"Somewhere in a tin around here I have a box of letters where he'd get stuck on things," Johnson remembers. "He'll sort of say, 'I haven't decided whether to let Bigwig die in the snare or not yet.' Or, you know, 'I've got to think of some more jokes for Bluebell.' "
What influence did WATERSHIP DOWN have on you? (The book, not the film!) I'm writing about it for the @UofGFantasy Watership Down At 50 conference, and looking for stories of its impact & inspiration - especially on writers, but on all readers too...https://t.co/tneryevzES pic.twitter.com/IDxojfS6PJ— SF Said (@whatSFSaid) August 15, 2022
Several publishers rejected the manuscript, saying it was too long for children (about 500 pages in book form) and that adults would not want to read a story about rabbits.
Adams disagreed, and in 1972, when Watership Down was finally published, he was proven right. People still couldn't decide if it was a kid's book or not, but it was read by all ages.
"It turned out the lives of those rabbits were so much more interesting than I could have imagined," says children's book author SF Said, who encountered the book when he was 8 — after his mother had read it.
"They were living in a very dark and dangerous world, and everything out there seemed to be bigger than them, stronger than them. I could not stop turning the pages. I had to know how were they going to do it? How are they going to live?"
Said, whose new book, Tyger, won the 2023 British Book Award for best children's fiction, counts Watership Down as his favorite book ever. He says he uncovers another layer every time he reads the book: It's about nature, mythology, political philosophy and overcoming prejudice.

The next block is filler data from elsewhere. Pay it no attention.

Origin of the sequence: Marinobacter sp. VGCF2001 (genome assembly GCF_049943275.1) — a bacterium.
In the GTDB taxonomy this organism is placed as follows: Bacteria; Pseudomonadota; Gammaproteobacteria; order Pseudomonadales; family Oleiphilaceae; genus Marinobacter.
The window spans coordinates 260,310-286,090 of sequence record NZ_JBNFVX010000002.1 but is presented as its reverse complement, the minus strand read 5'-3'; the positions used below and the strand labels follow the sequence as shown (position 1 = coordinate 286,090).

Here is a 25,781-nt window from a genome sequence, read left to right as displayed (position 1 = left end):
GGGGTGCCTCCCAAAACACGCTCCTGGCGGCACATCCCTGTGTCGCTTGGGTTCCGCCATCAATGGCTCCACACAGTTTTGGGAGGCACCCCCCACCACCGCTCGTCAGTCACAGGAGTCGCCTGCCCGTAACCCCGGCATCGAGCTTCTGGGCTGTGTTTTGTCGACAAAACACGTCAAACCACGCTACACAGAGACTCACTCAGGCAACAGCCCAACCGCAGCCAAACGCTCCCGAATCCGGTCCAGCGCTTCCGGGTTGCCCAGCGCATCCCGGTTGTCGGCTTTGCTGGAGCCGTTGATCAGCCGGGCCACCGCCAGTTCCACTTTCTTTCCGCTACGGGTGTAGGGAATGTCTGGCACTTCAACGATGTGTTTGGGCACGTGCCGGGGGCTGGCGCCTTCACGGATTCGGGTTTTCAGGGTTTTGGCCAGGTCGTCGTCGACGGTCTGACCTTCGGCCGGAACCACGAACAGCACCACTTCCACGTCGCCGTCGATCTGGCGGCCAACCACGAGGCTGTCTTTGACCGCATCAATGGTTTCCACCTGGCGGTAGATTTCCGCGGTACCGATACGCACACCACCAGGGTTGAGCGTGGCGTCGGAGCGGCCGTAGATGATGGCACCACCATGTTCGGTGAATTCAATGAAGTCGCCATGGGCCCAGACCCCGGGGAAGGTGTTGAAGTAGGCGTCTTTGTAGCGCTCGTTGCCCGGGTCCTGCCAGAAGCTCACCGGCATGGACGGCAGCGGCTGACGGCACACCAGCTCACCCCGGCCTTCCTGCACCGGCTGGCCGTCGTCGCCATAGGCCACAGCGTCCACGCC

"There's this huge, ferocious seabird called Kehaar, who the rabbits are terrified of," Said explains. "But Hazel, the leader, befriends Kehaar because he sees, first of all, this bird is in trouble and needs help. Secondly, this bird could be a phenomenal ally if they could only befriend him."
The G rating on a 1978 film adaptation gets reconsidered
Yet even though the book has sold more than 50 million copies worldwide, the 1978 animated film version probably made an even larger impression on the public, at least for people now in their 40s and 50s, as a terribly dark story.
The film was rated G but famously scared a lot of the unsuspecting kids who saw it. In fact, just in this past year, it was re-classified as PG.